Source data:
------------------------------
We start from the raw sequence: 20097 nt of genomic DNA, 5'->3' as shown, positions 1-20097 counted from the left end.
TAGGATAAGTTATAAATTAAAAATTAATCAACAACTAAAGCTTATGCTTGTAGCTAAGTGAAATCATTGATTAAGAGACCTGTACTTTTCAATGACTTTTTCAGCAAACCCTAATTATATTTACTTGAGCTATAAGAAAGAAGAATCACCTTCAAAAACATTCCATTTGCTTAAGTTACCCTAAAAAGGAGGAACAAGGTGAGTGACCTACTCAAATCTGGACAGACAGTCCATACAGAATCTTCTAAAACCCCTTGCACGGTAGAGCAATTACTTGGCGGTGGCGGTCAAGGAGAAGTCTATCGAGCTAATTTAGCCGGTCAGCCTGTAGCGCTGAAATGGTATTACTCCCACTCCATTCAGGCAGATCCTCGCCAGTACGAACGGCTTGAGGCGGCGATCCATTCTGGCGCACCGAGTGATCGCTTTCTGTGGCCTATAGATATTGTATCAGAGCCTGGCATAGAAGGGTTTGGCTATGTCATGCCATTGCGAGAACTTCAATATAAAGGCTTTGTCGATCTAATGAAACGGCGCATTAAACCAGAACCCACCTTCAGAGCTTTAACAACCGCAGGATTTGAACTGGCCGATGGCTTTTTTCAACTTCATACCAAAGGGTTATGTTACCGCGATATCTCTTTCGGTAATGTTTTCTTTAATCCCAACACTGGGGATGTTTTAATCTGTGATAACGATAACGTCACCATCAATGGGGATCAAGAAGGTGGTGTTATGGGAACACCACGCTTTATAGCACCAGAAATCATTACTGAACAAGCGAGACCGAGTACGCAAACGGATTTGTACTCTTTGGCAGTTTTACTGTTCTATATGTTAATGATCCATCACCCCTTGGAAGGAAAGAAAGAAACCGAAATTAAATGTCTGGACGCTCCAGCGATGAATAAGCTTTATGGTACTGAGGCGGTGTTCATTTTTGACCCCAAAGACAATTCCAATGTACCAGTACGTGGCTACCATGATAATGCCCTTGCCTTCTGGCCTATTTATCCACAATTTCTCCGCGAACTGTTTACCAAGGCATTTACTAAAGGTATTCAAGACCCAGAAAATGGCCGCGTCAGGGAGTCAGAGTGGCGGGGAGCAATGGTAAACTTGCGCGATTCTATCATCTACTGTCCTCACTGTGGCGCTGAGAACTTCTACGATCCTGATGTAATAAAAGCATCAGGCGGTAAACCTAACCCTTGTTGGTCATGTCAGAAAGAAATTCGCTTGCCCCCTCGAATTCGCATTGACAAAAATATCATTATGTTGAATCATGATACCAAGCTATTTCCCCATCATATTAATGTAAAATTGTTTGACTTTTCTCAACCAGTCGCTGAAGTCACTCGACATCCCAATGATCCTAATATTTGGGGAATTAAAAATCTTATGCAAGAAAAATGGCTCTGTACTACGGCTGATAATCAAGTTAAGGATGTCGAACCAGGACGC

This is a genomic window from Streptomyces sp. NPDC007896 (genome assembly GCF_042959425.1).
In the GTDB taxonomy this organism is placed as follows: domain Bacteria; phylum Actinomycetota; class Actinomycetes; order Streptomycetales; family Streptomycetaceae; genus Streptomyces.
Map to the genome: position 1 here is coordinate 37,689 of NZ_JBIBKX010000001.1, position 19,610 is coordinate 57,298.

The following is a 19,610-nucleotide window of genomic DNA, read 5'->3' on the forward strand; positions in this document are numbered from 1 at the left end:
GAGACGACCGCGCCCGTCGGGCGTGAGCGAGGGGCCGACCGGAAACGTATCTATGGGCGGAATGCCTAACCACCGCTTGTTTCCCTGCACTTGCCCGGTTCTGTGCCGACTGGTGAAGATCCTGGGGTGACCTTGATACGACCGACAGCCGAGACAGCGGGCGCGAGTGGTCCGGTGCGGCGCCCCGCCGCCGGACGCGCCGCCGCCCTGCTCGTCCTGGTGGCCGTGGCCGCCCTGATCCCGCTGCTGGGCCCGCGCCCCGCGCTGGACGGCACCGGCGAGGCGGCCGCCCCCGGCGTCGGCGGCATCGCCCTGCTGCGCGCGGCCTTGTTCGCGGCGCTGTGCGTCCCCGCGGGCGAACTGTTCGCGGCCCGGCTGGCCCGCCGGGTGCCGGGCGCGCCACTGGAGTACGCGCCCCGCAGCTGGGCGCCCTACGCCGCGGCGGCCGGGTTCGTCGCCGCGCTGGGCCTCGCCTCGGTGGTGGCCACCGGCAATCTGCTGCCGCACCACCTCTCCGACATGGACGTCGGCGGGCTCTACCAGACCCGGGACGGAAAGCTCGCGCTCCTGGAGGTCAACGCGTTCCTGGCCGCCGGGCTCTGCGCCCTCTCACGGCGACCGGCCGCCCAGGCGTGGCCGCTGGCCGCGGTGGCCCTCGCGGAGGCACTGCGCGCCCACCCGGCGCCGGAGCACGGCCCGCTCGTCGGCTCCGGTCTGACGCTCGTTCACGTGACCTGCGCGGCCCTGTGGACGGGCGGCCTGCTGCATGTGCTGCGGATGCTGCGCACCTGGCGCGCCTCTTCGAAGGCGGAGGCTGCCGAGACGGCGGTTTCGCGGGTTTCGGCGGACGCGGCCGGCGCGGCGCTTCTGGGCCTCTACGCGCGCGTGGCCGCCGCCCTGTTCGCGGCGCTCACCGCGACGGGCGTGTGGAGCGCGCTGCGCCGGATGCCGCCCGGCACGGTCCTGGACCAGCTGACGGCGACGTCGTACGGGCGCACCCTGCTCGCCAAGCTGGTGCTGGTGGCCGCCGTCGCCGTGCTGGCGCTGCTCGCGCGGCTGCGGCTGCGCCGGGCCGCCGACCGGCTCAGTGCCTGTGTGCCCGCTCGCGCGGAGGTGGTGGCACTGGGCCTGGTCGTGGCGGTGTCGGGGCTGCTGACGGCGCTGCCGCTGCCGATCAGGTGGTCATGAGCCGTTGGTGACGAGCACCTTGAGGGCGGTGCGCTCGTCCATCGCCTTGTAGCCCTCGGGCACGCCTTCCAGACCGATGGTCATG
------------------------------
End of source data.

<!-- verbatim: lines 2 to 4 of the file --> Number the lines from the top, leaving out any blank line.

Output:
TAGGATAAGTTATAAATTAAAAATTAATCAACAACTAAAGCTTATGCTTGTAGCTAAGTGAAATCATTGATTAAGAGACCTGTACTTTTCAATGACTTTTTCAGCAAACCCTAATTATATTTACTTGAGCTATAAGAAAGAAGAATCACCTTCAAAAACATTCCATTTGCTTAAGTTACCCTAAAAAGGAGGAACAAGGTGAGTGACCTACTCAAATCTGGACAGACAGTCCATACAGAATCTTCTAAAACCCCTTGCACGGTAGAGCAATTACTTGGCGGTGGCGGTCAAGGAGAAGTCTATCGAGCTAATTTAGCCGGTCAGCCTGTAGCGCTGAAATGGTATTACTCCCACTCCATTCAGGCAGATCCTCGCCAGTACGAACGGCTTGAGGCGGCGATCCATTCTGGCGCACCGAGTGATCGCTTTCTGTGGCCTATAGATATTGTATCAGAGCCTGGCATAGAAGGGTTTGGCTATGTCATGCCATTGCGAGAACTTCAATATAAAGGCTTTGTCGATCTAATGAAACGGCGCATTAAACCAGAACCCACCTTCAGAGCTTTAACAACCGCAGGATTTGAACTGGCCGATGGCTTTTTTCAACTTCATACCAAAGGGTTATGTTACCGCGATATCTCTTTCGGTAATGTTTTCTTTAATCCCAACACTGGGGATGTTTTAATCTGTGATAACGATAACGTCACCATCAATGGGGATCAAGAAGGTGGTGTTATGGGAACACCACGCTTTATAGCACCAGAAATCATTACTGAACAAGCGAGACCGAGTACGCAAACGGATTTGTACTCTTTGGCAGTTTTACTGTTCTATATGTTAATGATCCATCACCCCTTGGAAGGAAAGAAAGAAACCGAAATTAAATGTCTGGACGCTCCAGCGATGAATAAGCTTTATGGTACTGAGGCGGTGTTCATTTTTGACCCCAAAGACAATTCCAATGTACCAGTACGTGGCTACCATGATAATGCCCTTGCCTTCTGGCCTATTTATCCACAATTTCTCCGCGAACTGTTTACCAAGGCATTTACTAAAGGTATTCAAGACCCAGAAAATGGCCGCGTCAGGGAGTCAGAGTGGCGGGGAGCAATGGTAAACTTGCGCGATTCTATCATCTACTGTCCTCACTGTGGCGCTGAGAACTTCTACGATCCTGATGTAATAAAAGCATCAGGCGGTAAACCTAACCCTTGTTGGTCATGTCAGAAAGAAATTCGCTTGCCCCCTCGAATTCGCATTGACAAAAATATCATTATGTTGAATCATGATACCAAGCTATTTCCCCATCATATTAATGTAAAATTGTTTGACTTTTCTCAACCAGTCGCTGAAGTCACTCGACATCCCAATGATCCTAATATTTGGGGAATTAAAAATCTTATGCAAGAAAAATGGCTCTGTACTACGGCTGATAATCAAGTTAAGGATGTCGAACCAGGACGC

This is a genomic window from Streptomyces sp. NPDC007896 (genome assembly GCF_042959425.1).
In the GTDB taxonomy this organism is placed as follows: domain Bacteria; phylum Actinomycetota; class Actinomycetes; order Streptomycetales; family Streptomycetaceae; genus Streptomyces.